Pat Brassington, In search of the marvellous
CAST Gallery, Hobart; 31 August – 6 October 2013
In sauna-like gallery conditions on an unseasonably warm afternoon in Hobart, with Australia’s (most likely) next Prime Minister in the news declaring he’ll probably scrap any pretense of achieving established carbon emissions reductions, the melting and distorted figures of Pat Brassington’s images seem all the more apocalyptic. Stretched like scanner-drag, isolated in the corners of rooms or ambiguous domestic settings, most of Brassington’s figures appear carnivalesque and dreamlike. Hovering between pseudo-sexual nightmare and theatrical puppetry. I’m always put in mind of the ghostly twins from Kubrick’s The Shining with Brassington’s work – classic uncanny. But there’s something a little more adult going on and the manner of her photographic work brings with it the ghosts of the medium’s pioneers as well as a certain graphic-poster sensibility not too far removed from dada. Perhaps a truly photo/graphic nature.
‘In search of the marvellous’ sees Brassington data-mining her own archive to reinvigorate unresolved works. I think this is apparent in some of the images, where the balancing act of maintaining ambiguity against an impending portent of apparent meaning is less subtle. Where there is a sense of experimentation in the actual content itself – a testing ground of partnerships. In other works this aspect is usurped by a clearly realised and innovative expression of complete integration. Not a collage, not even a hybridization, but a new internal logic.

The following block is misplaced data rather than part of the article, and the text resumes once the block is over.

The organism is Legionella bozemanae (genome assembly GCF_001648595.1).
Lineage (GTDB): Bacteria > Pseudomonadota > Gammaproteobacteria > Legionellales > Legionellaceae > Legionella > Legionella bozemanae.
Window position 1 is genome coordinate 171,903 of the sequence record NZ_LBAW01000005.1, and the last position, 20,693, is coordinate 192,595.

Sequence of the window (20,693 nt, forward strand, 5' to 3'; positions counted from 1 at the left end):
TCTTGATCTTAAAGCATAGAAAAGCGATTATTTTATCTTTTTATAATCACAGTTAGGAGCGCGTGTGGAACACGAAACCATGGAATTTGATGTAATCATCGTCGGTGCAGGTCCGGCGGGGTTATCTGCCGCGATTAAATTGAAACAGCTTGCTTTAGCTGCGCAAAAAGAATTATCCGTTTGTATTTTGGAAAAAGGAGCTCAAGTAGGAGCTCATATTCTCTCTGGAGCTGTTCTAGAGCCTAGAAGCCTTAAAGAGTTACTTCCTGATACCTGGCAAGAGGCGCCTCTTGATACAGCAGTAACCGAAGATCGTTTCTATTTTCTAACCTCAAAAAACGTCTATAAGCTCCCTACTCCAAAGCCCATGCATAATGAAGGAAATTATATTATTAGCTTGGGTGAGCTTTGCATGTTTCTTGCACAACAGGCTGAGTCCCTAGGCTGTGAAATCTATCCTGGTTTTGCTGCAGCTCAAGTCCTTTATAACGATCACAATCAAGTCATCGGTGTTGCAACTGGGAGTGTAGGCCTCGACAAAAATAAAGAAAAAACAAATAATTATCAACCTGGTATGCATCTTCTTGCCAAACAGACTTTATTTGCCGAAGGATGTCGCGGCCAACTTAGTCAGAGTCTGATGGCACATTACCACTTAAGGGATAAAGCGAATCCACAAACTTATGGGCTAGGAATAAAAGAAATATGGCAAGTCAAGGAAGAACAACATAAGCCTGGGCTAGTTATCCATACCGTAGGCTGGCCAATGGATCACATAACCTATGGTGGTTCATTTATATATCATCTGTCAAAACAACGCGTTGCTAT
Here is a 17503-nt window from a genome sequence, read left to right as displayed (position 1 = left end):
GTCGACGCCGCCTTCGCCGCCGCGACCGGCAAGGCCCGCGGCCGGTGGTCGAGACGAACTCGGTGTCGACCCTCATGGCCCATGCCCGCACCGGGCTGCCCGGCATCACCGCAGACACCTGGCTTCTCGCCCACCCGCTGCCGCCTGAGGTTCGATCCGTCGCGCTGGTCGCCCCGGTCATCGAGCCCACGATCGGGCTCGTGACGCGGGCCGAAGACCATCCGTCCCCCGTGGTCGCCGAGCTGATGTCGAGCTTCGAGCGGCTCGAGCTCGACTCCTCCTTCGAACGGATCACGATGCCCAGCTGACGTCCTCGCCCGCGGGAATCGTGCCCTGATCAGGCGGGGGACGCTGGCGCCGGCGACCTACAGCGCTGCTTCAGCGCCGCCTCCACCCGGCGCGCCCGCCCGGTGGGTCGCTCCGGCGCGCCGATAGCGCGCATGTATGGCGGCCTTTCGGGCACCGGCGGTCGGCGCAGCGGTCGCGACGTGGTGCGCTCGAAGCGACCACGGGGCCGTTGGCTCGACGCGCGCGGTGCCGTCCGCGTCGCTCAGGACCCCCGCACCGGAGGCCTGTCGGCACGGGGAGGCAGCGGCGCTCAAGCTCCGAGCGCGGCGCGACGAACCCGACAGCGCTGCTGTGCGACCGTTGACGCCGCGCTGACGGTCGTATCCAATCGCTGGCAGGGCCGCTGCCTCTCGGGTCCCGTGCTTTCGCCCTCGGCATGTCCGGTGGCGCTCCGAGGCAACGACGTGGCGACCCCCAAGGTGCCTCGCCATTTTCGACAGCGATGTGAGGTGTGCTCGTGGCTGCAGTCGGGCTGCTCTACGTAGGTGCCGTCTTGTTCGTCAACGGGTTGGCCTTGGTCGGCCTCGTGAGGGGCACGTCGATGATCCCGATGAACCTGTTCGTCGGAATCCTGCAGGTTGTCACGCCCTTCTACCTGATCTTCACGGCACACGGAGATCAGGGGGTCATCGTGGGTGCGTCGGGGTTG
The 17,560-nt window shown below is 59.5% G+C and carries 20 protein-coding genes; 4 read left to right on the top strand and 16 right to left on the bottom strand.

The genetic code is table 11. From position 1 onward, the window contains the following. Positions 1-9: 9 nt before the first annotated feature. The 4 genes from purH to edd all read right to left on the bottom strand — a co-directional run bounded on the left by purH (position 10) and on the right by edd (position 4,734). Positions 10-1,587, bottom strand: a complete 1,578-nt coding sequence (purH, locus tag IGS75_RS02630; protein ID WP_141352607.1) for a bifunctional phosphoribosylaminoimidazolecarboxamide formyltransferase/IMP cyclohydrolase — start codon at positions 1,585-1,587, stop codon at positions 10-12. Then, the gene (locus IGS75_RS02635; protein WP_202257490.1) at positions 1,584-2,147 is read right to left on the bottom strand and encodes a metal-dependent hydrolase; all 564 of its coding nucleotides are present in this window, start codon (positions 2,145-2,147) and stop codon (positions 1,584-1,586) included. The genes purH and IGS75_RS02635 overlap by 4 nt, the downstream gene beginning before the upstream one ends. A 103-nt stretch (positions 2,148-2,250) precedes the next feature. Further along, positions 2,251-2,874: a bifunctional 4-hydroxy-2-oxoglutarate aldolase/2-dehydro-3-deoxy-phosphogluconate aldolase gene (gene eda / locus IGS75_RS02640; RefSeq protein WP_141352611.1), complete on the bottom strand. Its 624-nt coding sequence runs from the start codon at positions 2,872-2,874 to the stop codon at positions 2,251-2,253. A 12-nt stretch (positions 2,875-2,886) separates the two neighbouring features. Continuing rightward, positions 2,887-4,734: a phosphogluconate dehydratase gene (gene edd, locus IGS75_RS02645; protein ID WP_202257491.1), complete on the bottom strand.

Across the body of work there are thematic connections that tie the show together beyond its initial impetus. Masks exist in quite a few works and bring with them a feeling of theatre and identity play. Fragmented bodies are also evident, displacing individuality with universality and crossing species divisions to amalgamate the human with the animal. Or to activate the animal in the human. In a large work at one end of the gallery is a gridded set of eighteen square images: two sets of 3 images x 3 images. In this grid, occasionally repeated foreground images exist across the common background of a corner area of domestic space. Some foreground images are repeated not just from within the grid but are drawn from the greater body of work in the gallery. Networks are made and a sense of gamesmanship is at play.
The works are all black and white, except for two central works sitting on interior walls and facing off against each other. The way in which the work is printed on the paper is captivating, slipping its way between a sense of drawing, photography, photo-copy scanning and poster graphics. The figures themselves begin to feel like lost souls sliding between these worlds, caught forever in a limbo world of semi-connection to reality. Copies of memories. Recollections of de ja vu.
I can only hope this particular feeling isn’t a portent for what’s shortly to come on the political landscape as I head back onto the Hobart streets.